Kathryn Merwin: Feral Child
Averie Woodard

Averie Woodard

Feral Child

                    Dina Sanichar was discovered by hunters
in the jungles of Bulandshahr, when they saw a human boy
follow a wolf into her den, running on all fours. 


I. We measure our days in distance between bodies: my father was something like a carpenter. Snake-eyes and chewing tobacco, the kind that comes in tins, that lingers in the curtains, quick as a snarl in your sleep. His bird-eyes were grey, a color that reminded me of a grief I hadn’t felt yet. A quarter phantom on his father’s side.

II. I remember polishing alligator teeth, roller-skates with pink bows, Clark Bars stuck to the backs of my teeth: the sugar left cavities, but nobody noticed. They turned to root canals.

III. I remember her body, a hollow of velvet and Corona, sun-browned and peroxide-kissed. Cigarettes for fingers, she-who-cuts-my-hair-in-the-bathtub. I considered piercing my tongue. I considered running away in December. Trains thundered in my chest. I bled until my body felt as full and cold as the moon. Waning.

IV. My best friend’s mother told her to stay away from me. Bad family. She’s too much bite, too little mouth. She kissed a scrap of notebook paper with watermelon lip balm. Scrawled my name in purple pen. I smashed out the window of my father’s rental truck with that purple pen. Washed my hair with dish detergent.

V. I met a man with a forked-tongue. Showed him my throat and told him to bite. Our language bled together until we only spoke in shadow puppets. I cut lines with his credit cards and forgot that he could count his Decembers in sets of twenty. I slept with a butcher’s knife under my pillow. Wrote dirges on the blade for someone who never came back.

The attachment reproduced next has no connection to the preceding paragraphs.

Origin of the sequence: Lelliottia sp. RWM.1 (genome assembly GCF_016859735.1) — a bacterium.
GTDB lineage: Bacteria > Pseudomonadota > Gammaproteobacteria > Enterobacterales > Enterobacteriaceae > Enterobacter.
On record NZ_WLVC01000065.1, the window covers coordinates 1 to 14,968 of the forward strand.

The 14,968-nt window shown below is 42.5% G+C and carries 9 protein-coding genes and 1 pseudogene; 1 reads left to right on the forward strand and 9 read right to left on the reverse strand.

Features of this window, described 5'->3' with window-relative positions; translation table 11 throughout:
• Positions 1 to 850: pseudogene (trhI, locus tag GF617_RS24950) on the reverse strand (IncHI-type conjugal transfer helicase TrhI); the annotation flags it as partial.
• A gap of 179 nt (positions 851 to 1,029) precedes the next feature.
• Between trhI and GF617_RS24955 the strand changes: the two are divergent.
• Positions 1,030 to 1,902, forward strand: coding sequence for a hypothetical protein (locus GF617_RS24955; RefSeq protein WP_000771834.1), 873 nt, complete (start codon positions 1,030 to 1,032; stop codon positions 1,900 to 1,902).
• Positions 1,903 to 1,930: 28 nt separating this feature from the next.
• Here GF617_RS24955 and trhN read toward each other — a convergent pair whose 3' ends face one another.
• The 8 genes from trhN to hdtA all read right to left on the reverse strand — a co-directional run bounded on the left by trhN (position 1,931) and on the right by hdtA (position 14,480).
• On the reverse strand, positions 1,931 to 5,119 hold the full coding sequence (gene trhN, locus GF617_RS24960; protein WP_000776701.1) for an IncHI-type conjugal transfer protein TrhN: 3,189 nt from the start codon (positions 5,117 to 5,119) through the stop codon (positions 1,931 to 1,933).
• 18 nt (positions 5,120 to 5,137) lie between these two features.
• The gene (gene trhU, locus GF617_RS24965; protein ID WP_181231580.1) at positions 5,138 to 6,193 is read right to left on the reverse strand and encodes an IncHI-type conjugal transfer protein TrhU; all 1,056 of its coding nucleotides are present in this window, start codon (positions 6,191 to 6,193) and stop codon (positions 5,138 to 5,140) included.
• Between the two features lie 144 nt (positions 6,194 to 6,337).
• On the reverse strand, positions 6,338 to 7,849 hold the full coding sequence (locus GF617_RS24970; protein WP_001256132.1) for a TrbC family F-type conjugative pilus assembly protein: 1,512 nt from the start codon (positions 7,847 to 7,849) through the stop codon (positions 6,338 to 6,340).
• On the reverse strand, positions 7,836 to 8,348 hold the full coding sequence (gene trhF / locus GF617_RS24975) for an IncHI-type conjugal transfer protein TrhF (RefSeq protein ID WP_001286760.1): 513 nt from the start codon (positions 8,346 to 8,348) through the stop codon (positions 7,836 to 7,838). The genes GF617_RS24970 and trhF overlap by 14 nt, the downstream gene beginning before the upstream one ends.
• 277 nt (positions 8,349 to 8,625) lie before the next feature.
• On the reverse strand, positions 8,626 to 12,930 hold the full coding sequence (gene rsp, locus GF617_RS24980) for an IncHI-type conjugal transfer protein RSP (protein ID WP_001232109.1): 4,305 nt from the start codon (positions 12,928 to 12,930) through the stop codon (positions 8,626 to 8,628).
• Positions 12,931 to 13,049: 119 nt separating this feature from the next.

VI. I drank all the cough syrup in my mother’s medicine cabinet. There are a thousand ways to be sick. My best friend’s mother stares into me, her eyes looming together like cold, black stars. What’s the matter with you, girl? Were you raised by wolves?

Kathryn Merwin is a native of Washington, D.C. Her work has appeared or is forthcoming in Prairie Schooner, Booth, Blackbird, So to Speak, and Sugar House Review, among others. She has been awarded the Nancy D. Hargrove Editors' Prize for Poetry, the Blue Earth Review Annual Poetry Prize, and nominated for a Pushcart Prize. She is currently pursuing her MFA through Western Washington University.